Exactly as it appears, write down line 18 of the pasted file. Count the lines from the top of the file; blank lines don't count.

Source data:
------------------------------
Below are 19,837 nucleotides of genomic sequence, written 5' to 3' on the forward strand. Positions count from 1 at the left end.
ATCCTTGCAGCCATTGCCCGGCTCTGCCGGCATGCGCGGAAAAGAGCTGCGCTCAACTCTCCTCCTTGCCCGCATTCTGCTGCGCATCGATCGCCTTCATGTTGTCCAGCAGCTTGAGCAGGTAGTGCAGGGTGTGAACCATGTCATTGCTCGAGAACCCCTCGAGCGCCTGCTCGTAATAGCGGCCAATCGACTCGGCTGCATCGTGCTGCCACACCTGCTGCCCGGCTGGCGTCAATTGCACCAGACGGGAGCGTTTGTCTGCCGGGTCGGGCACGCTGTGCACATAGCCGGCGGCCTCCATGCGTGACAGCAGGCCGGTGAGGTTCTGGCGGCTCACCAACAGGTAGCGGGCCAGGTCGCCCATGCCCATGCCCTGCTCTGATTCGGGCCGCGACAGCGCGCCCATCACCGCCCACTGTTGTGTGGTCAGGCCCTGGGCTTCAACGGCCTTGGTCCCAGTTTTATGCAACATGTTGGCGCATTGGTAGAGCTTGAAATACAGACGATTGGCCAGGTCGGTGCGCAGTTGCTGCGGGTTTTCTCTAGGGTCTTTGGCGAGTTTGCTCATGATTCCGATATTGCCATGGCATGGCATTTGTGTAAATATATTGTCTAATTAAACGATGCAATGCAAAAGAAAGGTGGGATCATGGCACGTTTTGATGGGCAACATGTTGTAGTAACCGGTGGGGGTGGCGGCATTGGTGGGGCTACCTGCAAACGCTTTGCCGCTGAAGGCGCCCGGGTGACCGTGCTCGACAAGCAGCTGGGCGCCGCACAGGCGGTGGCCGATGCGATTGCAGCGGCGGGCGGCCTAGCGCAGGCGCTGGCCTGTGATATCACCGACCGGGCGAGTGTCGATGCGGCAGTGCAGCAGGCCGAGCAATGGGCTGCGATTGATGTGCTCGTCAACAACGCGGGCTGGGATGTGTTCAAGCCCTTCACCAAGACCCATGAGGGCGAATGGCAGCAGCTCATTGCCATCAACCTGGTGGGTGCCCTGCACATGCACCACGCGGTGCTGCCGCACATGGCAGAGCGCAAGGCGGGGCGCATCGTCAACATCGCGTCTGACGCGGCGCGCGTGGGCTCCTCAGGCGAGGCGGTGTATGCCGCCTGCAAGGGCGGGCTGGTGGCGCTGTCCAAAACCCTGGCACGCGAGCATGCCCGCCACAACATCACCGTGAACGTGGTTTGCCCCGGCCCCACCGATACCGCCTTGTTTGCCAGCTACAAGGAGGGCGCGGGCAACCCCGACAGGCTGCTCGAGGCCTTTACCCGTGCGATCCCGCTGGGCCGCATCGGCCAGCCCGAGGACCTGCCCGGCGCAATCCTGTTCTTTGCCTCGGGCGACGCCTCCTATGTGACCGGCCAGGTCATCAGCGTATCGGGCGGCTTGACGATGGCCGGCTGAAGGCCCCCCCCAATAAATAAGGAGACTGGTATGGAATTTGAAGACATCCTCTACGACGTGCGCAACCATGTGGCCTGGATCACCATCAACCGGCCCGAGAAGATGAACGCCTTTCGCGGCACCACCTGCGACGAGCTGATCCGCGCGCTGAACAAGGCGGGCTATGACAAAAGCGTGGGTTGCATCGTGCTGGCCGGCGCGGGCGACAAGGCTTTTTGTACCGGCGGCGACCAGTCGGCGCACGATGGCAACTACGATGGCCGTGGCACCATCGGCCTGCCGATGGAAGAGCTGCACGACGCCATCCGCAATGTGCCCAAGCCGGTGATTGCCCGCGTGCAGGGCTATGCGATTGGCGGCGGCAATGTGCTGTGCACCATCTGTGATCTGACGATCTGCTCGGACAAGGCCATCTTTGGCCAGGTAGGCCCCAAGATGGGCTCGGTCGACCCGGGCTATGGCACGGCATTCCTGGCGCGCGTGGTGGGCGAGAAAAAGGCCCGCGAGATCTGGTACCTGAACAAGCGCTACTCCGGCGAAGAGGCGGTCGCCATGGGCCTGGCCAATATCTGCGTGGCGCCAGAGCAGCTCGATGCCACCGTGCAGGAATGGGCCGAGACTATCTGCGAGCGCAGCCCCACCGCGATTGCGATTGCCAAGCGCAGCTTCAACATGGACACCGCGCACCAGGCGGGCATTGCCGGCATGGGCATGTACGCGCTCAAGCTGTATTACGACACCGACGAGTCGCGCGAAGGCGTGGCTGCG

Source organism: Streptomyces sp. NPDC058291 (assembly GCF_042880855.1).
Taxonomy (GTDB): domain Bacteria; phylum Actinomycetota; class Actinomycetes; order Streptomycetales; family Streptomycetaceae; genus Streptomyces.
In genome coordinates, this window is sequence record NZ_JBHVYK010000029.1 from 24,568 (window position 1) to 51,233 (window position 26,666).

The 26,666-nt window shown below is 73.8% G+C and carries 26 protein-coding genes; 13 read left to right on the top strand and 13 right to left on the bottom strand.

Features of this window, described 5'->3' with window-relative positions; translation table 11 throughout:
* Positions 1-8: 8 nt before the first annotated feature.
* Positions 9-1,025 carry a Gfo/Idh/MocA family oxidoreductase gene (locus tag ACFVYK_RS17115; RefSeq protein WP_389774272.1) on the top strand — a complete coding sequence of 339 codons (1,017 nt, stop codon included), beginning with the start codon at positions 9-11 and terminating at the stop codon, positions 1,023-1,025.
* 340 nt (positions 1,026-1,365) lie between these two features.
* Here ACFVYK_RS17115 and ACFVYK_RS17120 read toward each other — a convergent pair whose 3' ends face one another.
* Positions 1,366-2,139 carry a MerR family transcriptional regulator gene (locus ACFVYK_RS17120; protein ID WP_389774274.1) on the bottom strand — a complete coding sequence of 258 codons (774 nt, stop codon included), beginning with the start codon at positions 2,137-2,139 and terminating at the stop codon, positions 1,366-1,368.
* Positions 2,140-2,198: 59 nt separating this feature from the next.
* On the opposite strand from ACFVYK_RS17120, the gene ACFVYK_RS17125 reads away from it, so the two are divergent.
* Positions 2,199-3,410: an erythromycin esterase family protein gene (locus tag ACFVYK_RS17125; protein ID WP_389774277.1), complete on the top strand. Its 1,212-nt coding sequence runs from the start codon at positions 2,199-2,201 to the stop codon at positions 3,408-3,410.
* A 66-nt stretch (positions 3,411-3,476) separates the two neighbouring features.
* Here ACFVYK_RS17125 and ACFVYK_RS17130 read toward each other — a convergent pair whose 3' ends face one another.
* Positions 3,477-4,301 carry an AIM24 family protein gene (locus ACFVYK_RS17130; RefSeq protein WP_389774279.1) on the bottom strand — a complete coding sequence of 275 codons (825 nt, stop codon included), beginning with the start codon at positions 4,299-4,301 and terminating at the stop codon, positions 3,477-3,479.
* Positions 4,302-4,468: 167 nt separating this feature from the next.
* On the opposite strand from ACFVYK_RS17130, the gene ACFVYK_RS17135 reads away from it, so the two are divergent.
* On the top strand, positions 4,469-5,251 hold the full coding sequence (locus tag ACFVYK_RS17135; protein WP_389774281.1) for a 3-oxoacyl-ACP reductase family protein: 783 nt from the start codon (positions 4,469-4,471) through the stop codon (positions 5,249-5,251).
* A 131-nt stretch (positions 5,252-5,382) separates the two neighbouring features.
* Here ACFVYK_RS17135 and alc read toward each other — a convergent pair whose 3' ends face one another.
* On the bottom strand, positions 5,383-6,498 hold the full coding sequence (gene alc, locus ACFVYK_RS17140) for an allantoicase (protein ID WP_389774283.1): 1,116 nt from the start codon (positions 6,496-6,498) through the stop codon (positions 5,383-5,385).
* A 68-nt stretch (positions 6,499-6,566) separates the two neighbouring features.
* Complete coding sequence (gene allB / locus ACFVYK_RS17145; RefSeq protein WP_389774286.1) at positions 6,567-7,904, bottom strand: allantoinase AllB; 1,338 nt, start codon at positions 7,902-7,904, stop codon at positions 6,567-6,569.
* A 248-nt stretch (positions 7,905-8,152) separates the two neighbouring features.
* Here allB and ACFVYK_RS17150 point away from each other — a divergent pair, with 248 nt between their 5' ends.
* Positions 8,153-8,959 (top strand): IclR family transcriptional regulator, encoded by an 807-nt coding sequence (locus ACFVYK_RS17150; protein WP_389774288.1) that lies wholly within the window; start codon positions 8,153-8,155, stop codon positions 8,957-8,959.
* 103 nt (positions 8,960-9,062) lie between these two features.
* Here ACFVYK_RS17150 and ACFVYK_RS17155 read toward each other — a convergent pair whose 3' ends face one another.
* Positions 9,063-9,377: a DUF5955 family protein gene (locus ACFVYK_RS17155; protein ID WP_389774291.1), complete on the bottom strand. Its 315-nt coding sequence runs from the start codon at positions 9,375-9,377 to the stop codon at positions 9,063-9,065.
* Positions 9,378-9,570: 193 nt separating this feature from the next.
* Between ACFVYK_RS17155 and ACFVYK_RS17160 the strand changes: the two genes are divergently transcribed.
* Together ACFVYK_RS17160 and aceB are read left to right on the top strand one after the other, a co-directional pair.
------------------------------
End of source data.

* Positions 3,477-4,301 carry an AIM24 family protein gene (locus ACFVYK_RS17130; RefSeq protein WP_389774279.1) on the bottom strand — a complete coding sequence of 275 codons (825 nt, stop codon included), beginning with the start codon at positions 4,299-4,301 and terminating at the stop codon, positions 3,477-3,479.